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Histopathologic examination of the biopsy specimen from the patient's lower lip showed mildly hyperplastic epithelium and numerous hyperplastic salivary gland tissues in the subepithelium along with chronic inflammatory infiltrate. On clinical examination, the patient did not have thyroid enlargement, and laboratory tests revealed normal thyroid hormone levels.
Ascher syndrome is a rare entity characterized by double lip with blepharochalasis with or without nontoxic goiter. Ascher1 originally described the features of this complete syndrome in 1920, and only 58 subsequent cases of this rare entity have been reported.2 The etiology of Ascher syndrome is unclear. Most cases appear to be sporadic, although autosomal dominant inheritance has been reported.3,4 Trauma and hormonal and allergic dysfunctions have been suggested as etiologic factors.4,5 In 80% of cases, lip swelling appeared before 20 years of age.3 During normal fetal development, the outer portion of the lip is smooth and similar to skin and the inner portion is villous and similar to the mucosa. The furrow dividing the double lip represents an exaggerated boundary line between these 2 portions.6 Patients with Ascher syndrome may be misdiagnosed as having angioedema, cheilitis granulomatosa, cheilitis glandularis, Crohn disease, sarcoidosis, vascular malformations, leprosy, or tuberculosis.7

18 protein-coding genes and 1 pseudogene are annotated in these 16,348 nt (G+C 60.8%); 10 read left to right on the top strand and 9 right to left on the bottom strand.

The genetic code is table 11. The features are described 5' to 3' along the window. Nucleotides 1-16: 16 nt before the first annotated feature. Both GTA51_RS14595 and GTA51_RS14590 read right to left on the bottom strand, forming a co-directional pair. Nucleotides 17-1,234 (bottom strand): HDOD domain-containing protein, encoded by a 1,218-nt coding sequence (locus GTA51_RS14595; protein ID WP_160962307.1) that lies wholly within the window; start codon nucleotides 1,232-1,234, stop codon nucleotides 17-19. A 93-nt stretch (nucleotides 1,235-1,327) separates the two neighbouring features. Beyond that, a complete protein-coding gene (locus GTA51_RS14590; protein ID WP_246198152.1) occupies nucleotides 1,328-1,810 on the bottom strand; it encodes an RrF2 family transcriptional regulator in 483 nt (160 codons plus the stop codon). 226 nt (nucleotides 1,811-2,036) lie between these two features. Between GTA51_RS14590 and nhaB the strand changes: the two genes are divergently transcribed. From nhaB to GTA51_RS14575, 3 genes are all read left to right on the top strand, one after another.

A Young Boy With Lip Swelling and Wrinkled Eyelids—Diagnosis. Arch Dermatol. 2003;139(8):1075–1080. doi:10.1001/archderm.139.8.1075-a
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